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  • Writer's pictureDavid OMalley

Courage is what it takes to sit and listen.

The Winston Churchill quote above came to my mind when I was able to join the recent march in London demanding a ceasefire in Gaza. I was just one of 300,000 concerned people who believe that continuing the military action is storing up decades of future conflict and playing into the hands of terrorist organisations.


I spoke with Mariam near the main stage and she explained why she had travelled to London with her whole family. Aged 18 she was angry and tearful that her Palestinian relations were now lost in Gaza and perhaps dead.

"No one cares about us, its all about politics when it should be about listening to the people who are suffering."

I spoke to a number of police officers around the stage area and they spoke about the importance of the rule of law. They were calm and competent in managing a huge crowd and did so with truly British restraint and humor. They represented for me true British values unlike the English Defence League who disgraced themselves with their violent behaviour near to the cenotaph. It is only when we dehumanise another person that we can use violence against them. That is why the English Defence League were able to attack police in a drunken frenzy devoid of their God - given humanity.



The same angry frenzy seems to have found a home in many Israeli hearts otherwise they could not have attacked so many innocent civilians in order to clear out the terrorist from Gaza. Dehumanising people removes all morality in favour of the need to win and to punish. It also ensures that the vicious cycle of hate will roll into future decades. At some stage people need to sit and listen instead of getting their retaliation in first. That takes a different kind of bravery and a faith in humanity that is often jeered at as soft and naive. But there is no other way.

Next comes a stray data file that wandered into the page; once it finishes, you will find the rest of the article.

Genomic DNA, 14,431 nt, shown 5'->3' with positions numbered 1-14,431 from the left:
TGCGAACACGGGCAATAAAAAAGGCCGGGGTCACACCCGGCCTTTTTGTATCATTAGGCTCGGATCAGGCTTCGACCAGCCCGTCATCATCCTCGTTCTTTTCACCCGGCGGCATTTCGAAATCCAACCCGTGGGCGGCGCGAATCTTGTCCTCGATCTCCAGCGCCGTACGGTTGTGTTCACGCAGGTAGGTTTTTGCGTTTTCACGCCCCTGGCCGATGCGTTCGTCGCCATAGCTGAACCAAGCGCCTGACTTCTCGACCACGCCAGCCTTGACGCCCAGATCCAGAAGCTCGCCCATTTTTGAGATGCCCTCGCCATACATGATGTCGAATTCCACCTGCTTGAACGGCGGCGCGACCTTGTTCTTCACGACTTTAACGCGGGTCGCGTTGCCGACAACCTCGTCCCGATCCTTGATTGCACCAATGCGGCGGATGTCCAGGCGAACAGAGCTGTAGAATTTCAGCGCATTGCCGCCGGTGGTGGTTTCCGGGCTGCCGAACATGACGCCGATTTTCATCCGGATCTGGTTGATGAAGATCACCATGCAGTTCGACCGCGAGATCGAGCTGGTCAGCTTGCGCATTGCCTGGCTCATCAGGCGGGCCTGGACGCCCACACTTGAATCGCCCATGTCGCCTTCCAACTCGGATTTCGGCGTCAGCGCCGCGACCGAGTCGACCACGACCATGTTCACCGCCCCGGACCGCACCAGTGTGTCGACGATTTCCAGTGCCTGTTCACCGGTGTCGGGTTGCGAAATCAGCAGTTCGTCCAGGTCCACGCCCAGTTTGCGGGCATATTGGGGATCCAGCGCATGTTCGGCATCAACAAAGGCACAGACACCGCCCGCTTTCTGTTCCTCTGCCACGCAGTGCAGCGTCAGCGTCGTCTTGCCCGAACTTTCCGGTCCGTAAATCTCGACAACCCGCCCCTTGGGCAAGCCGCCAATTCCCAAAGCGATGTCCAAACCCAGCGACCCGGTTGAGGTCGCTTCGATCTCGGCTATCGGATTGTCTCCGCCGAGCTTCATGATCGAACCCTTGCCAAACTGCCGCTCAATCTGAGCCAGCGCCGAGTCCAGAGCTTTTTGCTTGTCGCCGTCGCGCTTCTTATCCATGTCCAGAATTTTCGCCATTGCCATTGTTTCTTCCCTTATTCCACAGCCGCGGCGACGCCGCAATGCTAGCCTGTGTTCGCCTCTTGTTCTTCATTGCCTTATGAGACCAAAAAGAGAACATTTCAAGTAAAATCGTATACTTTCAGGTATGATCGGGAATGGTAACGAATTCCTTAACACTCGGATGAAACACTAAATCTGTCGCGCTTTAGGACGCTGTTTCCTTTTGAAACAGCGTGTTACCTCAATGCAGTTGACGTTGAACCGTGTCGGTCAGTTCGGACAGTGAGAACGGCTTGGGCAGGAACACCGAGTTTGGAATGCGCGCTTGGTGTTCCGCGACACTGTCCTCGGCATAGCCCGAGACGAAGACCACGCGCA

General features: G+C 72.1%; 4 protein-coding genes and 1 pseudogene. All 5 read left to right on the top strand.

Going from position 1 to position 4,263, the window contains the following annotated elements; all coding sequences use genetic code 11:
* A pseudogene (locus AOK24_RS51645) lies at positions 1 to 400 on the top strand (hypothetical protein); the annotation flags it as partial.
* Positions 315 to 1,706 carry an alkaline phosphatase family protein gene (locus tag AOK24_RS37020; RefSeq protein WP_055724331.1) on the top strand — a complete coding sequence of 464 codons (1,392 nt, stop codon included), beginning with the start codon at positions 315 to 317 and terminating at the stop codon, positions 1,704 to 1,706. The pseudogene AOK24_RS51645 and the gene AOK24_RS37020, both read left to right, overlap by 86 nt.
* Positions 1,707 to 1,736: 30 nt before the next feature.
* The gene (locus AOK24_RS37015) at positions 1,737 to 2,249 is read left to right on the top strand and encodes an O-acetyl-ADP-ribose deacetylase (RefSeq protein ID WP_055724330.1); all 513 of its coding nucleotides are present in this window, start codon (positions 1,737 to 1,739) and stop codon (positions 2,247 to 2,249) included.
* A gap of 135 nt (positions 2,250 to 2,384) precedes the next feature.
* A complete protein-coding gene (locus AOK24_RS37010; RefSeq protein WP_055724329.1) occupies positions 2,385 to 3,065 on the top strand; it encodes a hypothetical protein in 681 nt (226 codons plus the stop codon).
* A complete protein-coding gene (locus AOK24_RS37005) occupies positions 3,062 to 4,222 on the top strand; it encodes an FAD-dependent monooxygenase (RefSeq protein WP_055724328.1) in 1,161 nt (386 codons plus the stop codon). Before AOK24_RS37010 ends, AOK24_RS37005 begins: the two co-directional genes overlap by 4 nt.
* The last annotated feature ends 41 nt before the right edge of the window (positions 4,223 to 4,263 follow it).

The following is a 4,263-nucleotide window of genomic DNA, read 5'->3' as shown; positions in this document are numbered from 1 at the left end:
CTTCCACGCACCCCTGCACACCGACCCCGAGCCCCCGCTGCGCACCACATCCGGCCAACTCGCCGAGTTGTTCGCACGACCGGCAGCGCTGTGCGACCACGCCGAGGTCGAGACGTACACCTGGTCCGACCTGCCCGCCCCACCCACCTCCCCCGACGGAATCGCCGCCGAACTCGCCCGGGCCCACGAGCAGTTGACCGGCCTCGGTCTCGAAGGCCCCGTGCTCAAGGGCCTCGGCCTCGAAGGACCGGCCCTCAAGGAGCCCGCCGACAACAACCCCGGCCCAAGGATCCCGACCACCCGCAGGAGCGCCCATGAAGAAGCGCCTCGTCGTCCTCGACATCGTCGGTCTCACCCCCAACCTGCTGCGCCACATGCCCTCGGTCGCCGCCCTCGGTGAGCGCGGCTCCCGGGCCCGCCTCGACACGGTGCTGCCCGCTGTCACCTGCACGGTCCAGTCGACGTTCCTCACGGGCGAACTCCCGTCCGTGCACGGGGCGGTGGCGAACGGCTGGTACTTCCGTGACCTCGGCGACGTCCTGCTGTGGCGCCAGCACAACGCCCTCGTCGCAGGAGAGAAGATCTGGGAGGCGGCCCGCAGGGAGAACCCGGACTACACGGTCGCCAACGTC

The situation in Palestine is complex with a long history of overreaction and retaliation driven by fear. It is a powerful engine for violence on both sides of the conflict based on an ability to polarise people into opposites with a primitive and visceral tribalism that only perpetuates the conflict. The only way forward is not the "either or mentality" of some politics but the "both and" mentality that marks us as truly human.



That is why I was pleased to see the posters above on the march. They point out that not all Israelis are Jews, and Jews in Palestine are not all anti Palestinian. Neither do all Palestinians support Hamas that has turned Gaza into a battlefield. It is not a black and white battle line between two groups and that is what gives hope for the future. Perhaps we should finish this refection with the words of one Palestinian Jew whose words you know well:


“But I say to you who hear: Love your enemies, do good to those who hate you, bless those who curse you, and pray for those who spitefully use you. ( Gospel of Luke 6. 27 - 28)








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